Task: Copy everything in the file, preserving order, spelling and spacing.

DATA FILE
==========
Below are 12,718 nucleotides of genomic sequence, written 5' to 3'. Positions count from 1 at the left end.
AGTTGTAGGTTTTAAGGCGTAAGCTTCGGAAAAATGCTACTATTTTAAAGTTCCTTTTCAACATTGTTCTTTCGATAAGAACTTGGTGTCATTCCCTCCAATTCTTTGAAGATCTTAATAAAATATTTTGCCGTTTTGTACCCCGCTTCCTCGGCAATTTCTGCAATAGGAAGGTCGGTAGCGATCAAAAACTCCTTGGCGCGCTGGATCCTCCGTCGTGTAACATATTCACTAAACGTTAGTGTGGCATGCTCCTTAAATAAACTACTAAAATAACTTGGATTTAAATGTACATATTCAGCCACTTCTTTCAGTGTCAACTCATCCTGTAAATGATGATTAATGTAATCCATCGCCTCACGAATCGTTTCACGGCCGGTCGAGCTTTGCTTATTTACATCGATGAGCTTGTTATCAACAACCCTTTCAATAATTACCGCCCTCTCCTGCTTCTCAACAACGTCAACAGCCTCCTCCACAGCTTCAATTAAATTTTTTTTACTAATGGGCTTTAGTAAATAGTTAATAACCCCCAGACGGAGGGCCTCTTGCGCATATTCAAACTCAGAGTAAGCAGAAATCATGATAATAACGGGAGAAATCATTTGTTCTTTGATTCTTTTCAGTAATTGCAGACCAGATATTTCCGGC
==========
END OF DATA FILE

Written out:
Below are 12,718 nucleotides of genomic sequence, written 5' to 3'. Positions count from 1 at the left end.
AGTTGTAGGTTTTAAGGCGTAAGCTTCGGAAAAATGCTACTATTTTAAAGTTCCTTTTCAACATTGTTCTTTCGATAAGAACTTGGTGTCATTCCCTCCAATTCTTTGAAGATCTTAATAAAATATTTTGCCGTTTTGTACCCCGCTTCCTCGGCAATTTCTGCAATAGGAAGGTCGGTAGCGATCAAAAACTCCTTGGCGCGCTGGATCCTCCGTCGTGTAACATATTCACTAAACGTTAGTGTGGCATGCTCCTTAAATAAACTACTAAAATAACTTGGATTTAAATGTACATATTCAGCCACTTCTTTCAGTGTCAACTCATCCTGTAAATGATGATTAATGTAATCCATCGCCTCACGAATCGTTTCACGGCCGGTCGAGCTTTGCTTATTTACATCGATGAGCTTGTTATCAACAACCCTTTCAATAATTACCGCCCTCTCCTGCTTCTCAACAACGTCAACAGCCTCCTCCACAGCTTCAATTAAATTTTTTTTACTAATGGGCTTTAGTAAATAGTTAATAACCCCCAGACGGAGGGCCTCTTGCGCATATTCAAACTCAGAGTAAGCAGAAATCATGATAATAACGGGAGAAATCATTTGTTCTTTGATTCTTTTCAGTAATTGCAGACCAGATATTTCCGGC